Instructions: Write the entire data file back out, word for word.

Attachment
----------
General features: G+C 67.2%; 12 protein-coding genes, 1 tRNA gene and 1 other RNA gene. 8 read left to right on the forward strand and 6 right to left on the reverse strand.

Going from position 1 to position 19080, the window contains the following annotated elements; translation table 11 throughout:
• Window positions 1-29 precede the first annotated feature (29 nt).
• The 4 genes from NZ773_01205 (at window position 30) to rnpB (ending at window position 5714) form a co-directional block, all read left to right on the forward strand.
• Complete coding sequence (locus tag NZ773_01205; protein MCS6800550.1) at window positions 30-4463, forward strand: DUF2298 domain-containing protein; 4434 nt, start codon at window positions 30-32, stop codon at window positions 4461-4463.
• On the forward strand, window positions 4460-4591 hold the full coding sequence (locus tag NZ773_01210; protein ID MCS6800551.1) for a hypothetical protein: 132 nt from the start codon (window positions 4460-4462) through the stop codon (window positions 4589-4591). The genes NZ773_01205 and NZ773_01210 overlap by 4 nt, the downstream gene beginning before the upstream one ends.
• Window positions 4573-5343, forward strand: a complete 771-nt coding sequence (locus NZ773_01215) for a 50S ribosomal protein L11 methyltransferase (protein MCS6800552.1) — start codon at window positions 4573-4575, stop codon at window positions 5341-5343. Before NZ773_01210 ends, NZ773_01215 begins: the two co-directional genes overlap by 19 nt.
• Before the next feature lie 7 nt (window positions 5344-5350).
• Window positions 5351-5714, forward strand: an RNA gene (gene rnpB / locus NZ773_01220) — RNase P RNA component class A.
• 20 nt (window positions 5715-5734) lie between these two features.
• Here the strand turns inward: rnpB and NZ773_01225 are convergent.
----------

General features: G+C 67.2%; 12 protein-coding genes, 1 tRNA gene and 1 other RNA gene. 8 read left to right on the forward strand and 6 right to left on the reverse strand.

Going from position 1 to position 19080, the window contains the following annotated elements; translation table 11 throughout:
• Window positions 1-29 precede the first annotated feature (29 nt).
• The 4 genes from NZ773_01205 (at window position 30) to rnpB (ending at window position 5714) form a co-directional block, all read left to right on the forward strand.
• Complete coding sequence (locus tag NZ773_01205; protein MCS6800550.1) at window positions 30-4463, forward strand: DUF2298 domain-containing protein; 4434 nt, start codon at window positions 30-32, stop codon at window positions 4461-4463.
• On the forward strand, window positions 4460-4591 hold the full coding sequence (locus tag NZ773_01210; protein ID MCS6800551.1) for a hypothetical protein: 132 nt from the start codon (window positions 4460-4462) through the stop codon (window positions 4589-4591). The genes NZ773_01205 and NZ773_01210 overlap by 4 nt, the downstream gene beginning before the upstream one ends.
• Window positions 4573-5343, forward strand: a complete 771-nt coding sequence (locus NZ773_01215) for a 50S ribosomal protein L11 methyltransferase (protein MCS6800552.1) — start codon at window positions 4573-4575, stop codon at window positions 5341-5343. Before NZ773_01210 ends, NZ773_01215 begins: the two co-directional genes overlap by 19 nt.
• Before the next feature lie 7 nt (window positions 5344-5350).
• Window positions 5351-5714, forward strand: an RNA gene (gene rnpB / locus NZ773_01220) — RNase P RNA component class A.
• 20 nt (window positions 5715-5734) lie between these two features.
• Here the strand turns inward: rnpB and NZ773_01225 are convergent.